I watch what they watch, read what they read, and visit places where they shop, play, and study.
Most of this is aided by the fact that I’m being dragged into Justice or tugged onto the couch for an Austin and Ally marathon by my own young kids. As much as this is family time, it's also priceless source material. On Sunday, I cuddled on the couch with my seven-year-old, watched the Ramona and Beezus movie, and saw something that helped me make a breakthrough on a plot point that had me stymied. Each Monday, I read to my twin eleven year-olds’ sixth grade class so I can be a fly on the wall in a middle school classroom. I often linger (you say spy, I say linger) to listen to the kids chat as they put away their lunches and get ready for recess. I know the ins and outs of the Rainbow Loom and which Magic the Gathering cards are rare. I have been well schooled on the fact that middle school kids DO NOT make phone calls. If they can’t text it, it isn’t being communicated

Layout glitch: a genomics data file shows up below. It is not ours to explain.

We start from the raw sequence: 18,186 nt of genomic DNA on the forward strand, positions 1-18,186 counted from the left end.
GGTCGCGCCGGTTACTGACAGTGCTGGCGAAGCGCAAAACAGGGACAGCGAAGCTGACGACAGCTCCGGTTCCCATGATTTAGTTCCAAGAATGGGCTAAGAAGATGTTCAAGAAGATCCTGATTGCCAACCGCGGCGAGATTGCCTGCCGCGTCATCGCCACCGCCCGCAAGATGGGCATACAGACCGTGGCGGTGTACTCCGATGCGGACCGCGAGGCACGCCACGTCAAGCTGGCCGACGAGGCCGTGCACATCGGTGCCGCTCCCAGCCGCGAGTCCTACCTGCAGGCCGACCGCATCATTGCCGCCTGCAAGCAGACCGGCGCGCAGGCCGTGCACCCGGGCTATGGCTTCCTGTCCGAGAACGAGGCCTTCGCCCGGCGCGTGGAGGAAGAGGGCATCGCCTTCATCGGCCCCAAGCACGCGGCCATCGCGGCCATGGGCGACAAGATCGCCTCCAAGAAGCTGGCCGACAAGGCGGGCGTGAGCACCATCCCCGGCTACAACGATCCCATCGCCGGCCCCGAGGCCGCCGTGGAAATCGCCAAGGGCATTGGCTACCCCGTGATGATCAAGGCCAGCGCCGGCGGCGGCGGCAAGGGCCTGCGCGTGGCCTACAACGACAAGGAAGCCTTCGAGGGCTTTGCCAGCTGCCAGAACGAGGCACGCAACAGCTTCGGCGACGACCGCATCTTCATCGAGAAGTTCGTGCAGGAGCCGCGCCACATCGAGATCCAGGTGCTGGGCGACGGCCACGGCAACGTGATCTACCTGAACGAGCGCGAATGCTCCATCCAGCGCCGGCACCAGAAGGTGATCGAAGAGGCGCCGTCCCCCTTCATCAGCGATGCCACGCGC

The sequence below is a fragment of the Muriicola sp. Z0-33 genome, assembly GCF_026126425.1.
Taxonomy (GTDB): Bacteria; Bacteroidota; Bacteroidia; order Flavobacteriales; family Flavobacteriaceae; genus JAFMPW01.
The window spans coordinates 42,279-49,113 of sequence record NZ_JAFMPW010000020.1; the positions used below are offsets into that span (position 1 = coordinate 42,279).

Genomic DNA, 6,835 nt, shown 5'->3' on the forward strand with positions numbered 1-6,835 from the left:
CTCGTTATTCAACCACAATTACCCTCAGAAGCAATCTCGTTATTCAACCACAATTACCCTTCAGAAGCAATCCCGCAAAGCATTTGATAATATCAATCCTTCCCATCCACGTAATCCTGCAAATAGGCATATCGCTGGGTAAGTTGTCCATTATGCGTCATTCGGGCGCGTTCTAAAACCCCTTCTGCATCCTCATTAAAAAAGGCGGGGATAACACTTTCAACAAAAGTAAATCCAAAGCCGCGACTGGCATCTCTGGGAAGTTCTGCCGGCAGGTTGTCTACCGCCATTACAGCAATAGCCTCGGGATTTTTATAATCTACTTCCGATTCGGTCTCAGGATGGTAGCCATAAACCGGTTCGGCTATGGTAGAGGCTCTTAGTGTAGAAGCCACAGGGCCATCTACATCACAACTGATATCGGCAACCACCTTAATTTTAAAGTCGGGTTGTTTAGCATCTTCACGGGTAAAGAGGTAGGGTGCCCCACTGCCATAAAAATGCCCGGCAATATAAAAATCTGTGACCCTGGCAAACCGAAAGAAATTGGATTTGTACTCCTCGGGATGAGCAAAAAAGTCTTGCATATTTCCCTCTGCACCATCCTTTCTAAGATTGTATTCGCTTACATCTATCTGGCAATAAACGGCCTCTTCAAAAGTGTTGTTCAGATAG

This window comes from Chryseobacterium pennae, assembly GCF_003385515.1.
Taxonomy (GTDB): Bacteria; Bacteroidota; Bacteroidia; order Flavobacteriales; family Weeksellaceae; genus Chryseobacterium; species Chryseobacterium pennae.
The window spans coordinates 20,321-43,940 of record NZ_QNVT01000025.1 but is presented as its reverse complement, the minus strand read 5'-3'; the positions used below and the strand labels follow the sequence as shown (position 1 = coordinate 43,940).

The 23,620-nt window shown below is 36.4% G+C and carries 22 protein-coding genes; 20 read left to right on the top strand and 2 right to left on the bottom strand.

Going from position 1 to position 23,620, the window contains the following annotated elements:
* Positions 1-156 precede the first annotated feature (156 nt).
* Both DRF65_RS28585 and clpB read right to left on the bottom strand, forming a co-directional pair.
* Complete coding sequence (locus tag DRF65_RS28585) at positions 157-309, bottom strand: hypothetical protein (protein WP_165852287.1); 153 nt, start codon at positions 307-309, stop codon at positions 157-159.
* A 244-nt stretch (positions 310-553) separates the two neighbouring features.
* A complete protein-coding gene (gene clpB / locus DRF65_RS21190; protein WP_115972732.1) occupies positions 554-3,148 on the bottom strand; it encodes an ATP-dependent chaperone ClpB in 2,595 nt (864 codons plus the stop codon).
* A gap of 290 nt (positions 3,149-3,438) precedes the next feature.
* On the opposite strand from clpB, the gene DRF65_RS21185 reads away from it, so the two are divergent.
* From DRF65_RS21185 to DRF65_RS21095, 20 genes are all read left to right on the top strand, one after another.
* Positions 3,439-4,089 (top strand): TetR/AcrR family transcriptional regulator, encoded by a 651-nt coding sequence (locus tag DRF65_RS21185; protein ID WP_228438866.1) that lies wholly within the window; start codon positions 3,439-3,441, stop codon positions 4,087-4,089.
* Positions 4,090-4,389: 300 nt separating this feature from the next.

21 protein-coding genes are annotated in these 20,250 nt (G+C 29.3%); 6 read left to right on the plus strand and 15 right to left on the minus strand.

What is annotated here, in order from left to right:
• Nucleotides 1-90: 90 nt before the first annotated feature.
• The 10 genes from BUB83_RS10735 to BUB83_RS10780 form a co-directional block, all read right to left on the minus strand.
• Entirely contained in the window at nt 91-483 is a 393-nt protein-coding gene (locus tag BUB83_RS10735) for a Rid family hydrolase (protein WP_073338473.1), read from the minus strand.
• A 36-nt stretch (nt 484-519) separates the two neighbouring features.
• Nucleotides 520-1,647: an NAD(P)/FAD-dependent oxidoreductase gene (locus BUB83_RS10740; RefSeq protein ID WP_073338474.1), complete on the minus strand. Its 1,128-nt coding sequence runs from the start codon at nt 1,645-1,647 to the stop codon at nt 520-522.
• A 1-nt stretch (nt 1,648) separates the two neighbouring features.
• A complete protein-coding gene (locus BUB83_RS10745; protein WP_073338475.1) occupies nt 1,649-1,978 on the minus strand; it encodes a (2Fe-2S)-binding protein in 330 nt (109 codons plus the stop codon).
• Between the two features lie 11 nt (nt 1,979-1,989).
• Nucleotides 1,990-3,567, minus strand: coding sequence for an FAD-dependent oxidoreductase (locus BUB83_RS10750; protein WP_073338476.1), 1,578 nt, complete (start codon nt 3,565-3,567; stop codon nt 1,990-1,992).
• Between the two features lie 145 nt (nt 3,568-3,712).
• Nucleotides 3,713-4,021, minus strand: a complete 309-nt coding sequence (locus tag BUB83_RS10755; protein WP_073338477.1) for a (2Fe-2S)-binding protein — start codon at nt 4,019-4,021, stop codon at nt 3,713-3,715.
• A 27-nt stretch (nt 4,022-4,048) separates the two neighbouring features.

I thought I was all set.
But none of that is helping at the moment because I’m writing a YA. And the only teens in my life are the babysitters who just want to be paid already thanks, so they can slip quietly into the night and swear off children until the next time they need gas money.
So I have to get creative.
Once again, pop culture is my friend (Oh, Friday Night Lights, you always steer me straight) and I’ll happily work my way through any YA to-read pile, but I’m taking it a bit farther these days. This week I started reading an ARC of The Owner’s Manual for Driving Your Adolescent Brain, which is described by the Huffington Post as “a riveting, reassuring, and plain English guide to what is going on in adolescents’ heads between the ages of ten and twenty.” I also signed up for a seminar called “Understanding your Teen” at my town’s high school. I’m sure the other parents will wonder why I’m the only one there not pulling out my hair and sobbing into my coffee (kid stuff is great, but I draw the line at strawberry milk). I will listen in and revel in the fact that at least I have complete control over the teens who will live on my pages. I will also try hard to ignore the fact that in a few short years I’ll have bald patches of my own. I guess when that day comes, it'll be a fair trade off for appropriately-aged source material.
So spill: how do you get to know your kid characters?